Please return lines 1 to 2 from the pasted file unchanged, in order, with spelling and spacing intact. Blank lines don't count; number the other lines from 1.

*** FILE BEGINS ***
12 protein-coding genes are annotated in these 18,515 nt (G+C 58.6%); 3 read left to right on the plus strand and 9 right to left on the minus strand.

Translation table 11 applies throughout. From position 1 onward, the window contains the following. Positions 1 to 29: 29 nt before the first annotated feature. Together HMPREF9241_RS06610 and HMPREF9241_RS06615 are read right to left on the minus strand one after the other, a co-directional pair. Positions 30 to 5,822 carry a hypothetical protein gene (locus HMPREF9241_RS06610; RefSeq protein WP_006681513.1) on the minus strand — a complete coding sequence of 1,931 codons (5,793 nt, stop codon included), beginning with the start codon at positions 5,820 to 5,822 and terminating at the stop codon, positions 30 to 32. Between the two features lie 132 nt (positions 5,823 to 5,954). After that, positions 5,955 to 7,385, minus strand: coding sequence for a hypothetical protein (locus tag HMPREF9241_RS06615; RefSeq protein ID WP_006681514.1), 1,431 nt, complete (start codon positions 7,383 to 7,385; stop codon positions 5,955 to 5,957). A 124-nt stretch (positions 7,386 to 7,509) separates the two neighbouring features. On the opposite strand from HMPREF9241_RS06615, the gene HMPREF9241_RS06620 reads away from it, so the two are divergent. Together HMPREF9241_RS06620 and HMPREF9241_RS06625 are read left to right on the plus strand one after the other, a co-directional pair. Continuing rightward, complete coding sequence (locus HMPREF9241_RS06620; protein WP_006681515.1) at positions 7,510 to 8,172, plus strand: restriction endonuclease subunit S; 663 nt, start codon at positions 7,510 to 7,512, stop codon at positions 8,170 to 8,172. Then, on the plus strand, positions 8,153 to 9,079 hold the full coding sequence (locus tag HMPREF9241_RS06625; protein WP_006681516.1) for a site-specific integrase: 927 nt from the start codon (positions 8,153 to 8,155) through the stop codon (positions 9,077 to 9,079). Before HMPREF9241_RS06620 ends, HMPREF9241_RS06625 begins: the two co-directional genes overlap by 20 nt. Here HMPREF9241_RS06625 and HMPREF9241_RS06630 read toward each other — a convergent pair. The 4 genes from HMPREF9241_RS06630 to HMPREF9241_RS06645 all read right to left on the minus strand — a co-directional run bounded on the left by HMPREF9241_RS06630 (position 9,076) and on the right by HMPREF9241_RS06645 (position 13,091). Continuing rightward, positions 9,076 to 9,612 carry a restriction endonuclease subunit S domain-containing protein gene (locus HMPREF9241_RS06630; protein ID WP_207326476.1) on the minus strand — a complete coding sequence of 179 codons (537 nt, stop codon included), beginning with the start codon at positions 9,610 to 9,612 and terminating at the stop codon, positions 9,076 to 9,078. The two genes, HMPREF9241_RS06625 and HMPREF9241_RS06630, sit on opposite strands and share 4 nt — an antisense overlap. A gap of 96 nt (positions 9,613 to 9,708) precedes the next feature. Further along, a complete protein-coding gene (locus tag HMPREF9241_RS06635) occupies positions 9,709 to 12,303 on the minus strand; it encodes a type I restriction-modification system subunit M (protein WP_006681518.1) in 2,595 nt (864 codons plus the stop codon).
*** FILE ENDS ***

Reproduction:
12 protein-coding genes are annotated in these 18,515 nt (G+C 58.6%); 3 read left to right on the plus strand and 9 right to left on the minus strand.

Translation table 11 applies throughout. From position 1 onward, the window contains the following. Positions 1 to 29: 29 nt before the first annotated feature. Together HMPREF9241_RS06610 and HMPREF9241_RS06615 are read right to left on the minus strand one after the other, a co-directional pair. Positions 30 to 5,822 carry a hypothetical protein gene (locus HMPREF9241_RS06610; RefSeq protein WP_006681513.1) on the minus strand — a complete coding sequence of 1,931 codons (5,793 nt, stop codon included), beginning with the start codon at positions 5,820 to 5,822 and terminating at the stop codon, positions 30 to 32. Between the two features lie 132 nt (positions 5,823 to 5,954). After that, positions 5,955 to 7,385, minus strand: coding sequence for a hypothetical protein (locus tag HMPREF9241_RS06615; RefSeq protein ID WP_006681514.1), 1,431 nt, complete (start codon positions 7,383 to 7,385; stop codon positions 5,955 to 5,957). A 124-nt stretch (positions 7,386 to 7,509) separates the two neighbouring features. On the opposite strand from HMPREF9241_RS06615, the gene HMPREF9241_RS06620 reads away from it, so the two are divergent. Together HMPREF9241_RS06620 and HMPREF9241_RS06625 are read left to right on the plus strand one after the other, a co-directional pair. Continuing rightward, complete coding sequence (locus HMPREF9241_RS06620; protein WP_006681515.1) at positions 7,510 to 8,172, plus strand: restriction endonuclease subunit S; 663 nt, start codon at positions 7,510 to 7,512, stop codon at positions 8,170 to 8,172. Then, on the plus strand, positions 8,153 to 9,079 hold the full coding sequence (locus tag HMPREF9241_RS06625; protein WP_006681516.1) for a site-specific integrase: 927 nt from the start codon (positions 8,153 to 8,155) through the stop codon (positions 9,077 to 9,079). Before HMPREF9241_RS06620 ends, HMPREF9241_RS06625 begins: the two co-directional genes overlap by 20 nt. Here HMPREF9241_RS06625 and HMPREF9241_RS06630 read toward each other — a convergent pair. The 4 genes from HMPREF9241_RS06630 to HMPREF9241_RS06645 all read right to left on the minus strand — a co-directional run bounded on the left by HMPREF9241_RS06630 (position 9,076) and on the right by HMPREF9241_RS06645 (position 13,091). Continuing rightward, positions 9,076 to 9,612 carry a restriction endonuclease subunit S domain-containing protein gene (locus HMPREF9241_RS06630; protein ID WP_207326476.1) on the minus strand — a complete coding sequence of 179 codons (537 nt, stop codon included), beginning with the start codon at positions 9,610 to 9,612 and terminating at the stop codon, positions 9,076 to 9,078. The two genes, HMPREF9241_RS06625 and HMPREF9241_RS06630, sit on opposite strands and share 4 nt — an antisense overlap. A gap of 96 nt (positions 9,613 to 9,708) precedes the next feature. Further along, a complete protein-coding gene (locus tag HMPREF9241_RS06635) occupies positions 9,709 to 12,303 on the minus strand; it encodes a type I restriction-modification system subunit M (protein WP_006681518.1) in 2,595 nt (864 codons plus the stop codon).